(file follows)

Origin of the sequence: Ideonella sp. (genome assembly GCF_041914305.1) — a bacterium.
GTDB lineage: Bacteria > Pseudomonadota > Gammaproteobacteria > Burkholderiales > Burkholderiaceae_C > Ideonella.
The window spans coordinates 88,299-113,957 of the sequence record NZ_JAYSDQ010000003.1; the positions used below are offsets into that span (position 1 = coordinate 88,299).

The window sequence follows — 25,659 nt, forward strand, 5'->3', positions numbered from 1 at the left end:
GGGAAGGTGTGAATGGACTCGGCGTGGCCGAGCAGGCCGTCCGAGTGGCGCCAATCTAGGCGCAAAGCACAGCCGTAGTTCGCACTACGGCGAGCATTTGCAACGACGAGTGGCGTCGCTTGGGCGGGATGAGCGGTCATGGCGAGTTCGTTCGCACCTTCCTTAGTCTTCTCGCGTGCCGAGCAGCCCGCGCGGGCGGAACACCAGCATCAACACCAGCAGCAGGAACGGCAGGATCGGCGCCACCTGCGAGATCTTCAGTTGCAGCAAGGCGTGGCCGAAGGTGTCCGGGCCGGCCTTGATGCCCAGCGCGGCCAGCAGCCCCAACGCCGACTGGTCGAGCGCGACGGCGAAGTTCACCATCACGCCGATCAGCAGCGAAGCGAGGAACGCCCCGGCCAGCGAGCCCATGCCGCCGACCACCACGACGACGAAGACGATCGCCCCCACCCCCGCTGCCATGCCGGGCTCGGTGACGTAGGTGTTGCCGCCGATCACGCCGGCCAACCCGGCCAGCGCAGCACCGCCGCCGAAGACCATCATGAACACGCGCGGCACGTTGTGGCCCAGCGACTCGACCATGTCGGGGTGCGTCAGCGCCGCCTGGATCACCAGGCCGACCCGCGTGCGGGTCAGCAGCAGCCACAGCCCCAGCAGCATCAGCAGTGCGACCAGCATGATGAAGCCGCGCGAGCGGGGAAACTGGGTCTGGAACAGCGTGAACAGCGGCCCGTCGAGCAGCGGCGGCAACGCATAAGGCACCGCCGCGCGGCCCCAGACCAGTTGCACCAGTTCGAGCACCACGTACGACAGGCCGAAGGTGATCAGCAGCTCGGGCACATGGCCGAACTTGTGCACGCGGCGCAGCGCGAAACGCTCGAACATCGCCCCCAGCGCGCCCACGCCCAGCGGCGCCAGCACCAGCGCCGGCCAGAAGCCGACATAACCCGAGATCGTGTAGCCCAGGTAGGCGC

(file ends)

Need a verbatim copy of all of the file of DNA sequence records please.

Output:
Origin of the sequence: Ideonella sp. (genome assembly GCF_041914305.1) — a bacterium.
GTDB lineage: Bacteria > Pseudomonadota > Gammaproteobacteria > Burkholderiales > Burkholderiaceae_C > Ideonella.
The window spans coordinates 88,299-113,957 of the sequence record NZ_JAYSDQ010000003.1; the positions used below are offsets into that span (position 1 = coordinate 88,299).

The window sequence follows — 25,659 nt, forward strand, 5'->3', positions numbered from 1 at the left end:
GGGAAGGTGTGAATGGACTCGGCGTGGCCGAGCAGGCCGTCCGAGTGGCGCCAATCTAGGCGCAAAGCACAGCCGTAGTTCGCACTACGGCGAGCATTTGCAACGACGAGTGGCGTCGCTTGGGCGGGATGAGCGGTCATGGCGAGTTCGTTCGCACCTTCCTTAGTCTTCTCGCGTGCCGAGCAGCCCGCGCGGGCGGAACACCAGCATCAACACCAGCAGCAGGAACGGCAGGATCGGCGCCACCTGCGAGATCTTCAGTTGCAGCAAGGCGTGGCCGAAGGTGTCCGGGCCGGCCTTGATGCCCAGCGCGGCCAGCAGCCCCAACGCCGACTGGTCGAGCGCGACGGCGAAGTTCACCATCACGCCGATCAGCAGCGAAGCGAGGAACGCCCCGGCCAGCGAGCCCATGCCGCCGACCACCACGACGACGAAGACGATCGCCCCCACCCCCGCTGCCATGCCGGGCTCGGTGACGTAGGTGTTGCCGCCGATCACGCCGGCCAACCCGGCCAGCGCAGCACCGCCGCCGAAGACCATCATGAACACGCGCGGCACGTTGTGGCCCAGCGACTCGACCATGTCGGGGTGCGTCAGCGCCGCCTGGATCACCAGGCCGACCCGCGTGCGGGTCAGCAGCAGCCACAGCCCCAGCAGCATCAGCAGTGCGACCAGCATGATGAAGCCGCGCGAGCGGGGAAACTGGGTCTGGAACAGCGTGAACAGCGGCCCGTCGAGCAGCGGCGGCAACGCATAAGGCACCGCCGCGCGGCCCCAGACCAGTTGCACCAGTTCGAGCACCACGTACGACAGGCCGAAGGTGATCAGCAGCTCGGGCACATGGCCGAACTTGTGCACGCGGCGCAGCGCGAAACGCTCGAACATCGCCCCCAGCGCGCCCACGCCCAGCGGCGCCAGCACCAGCGCCGGCCAGAAGCCGACATAACCCGAGATCGTGTAGCCCAGGTAGGCGC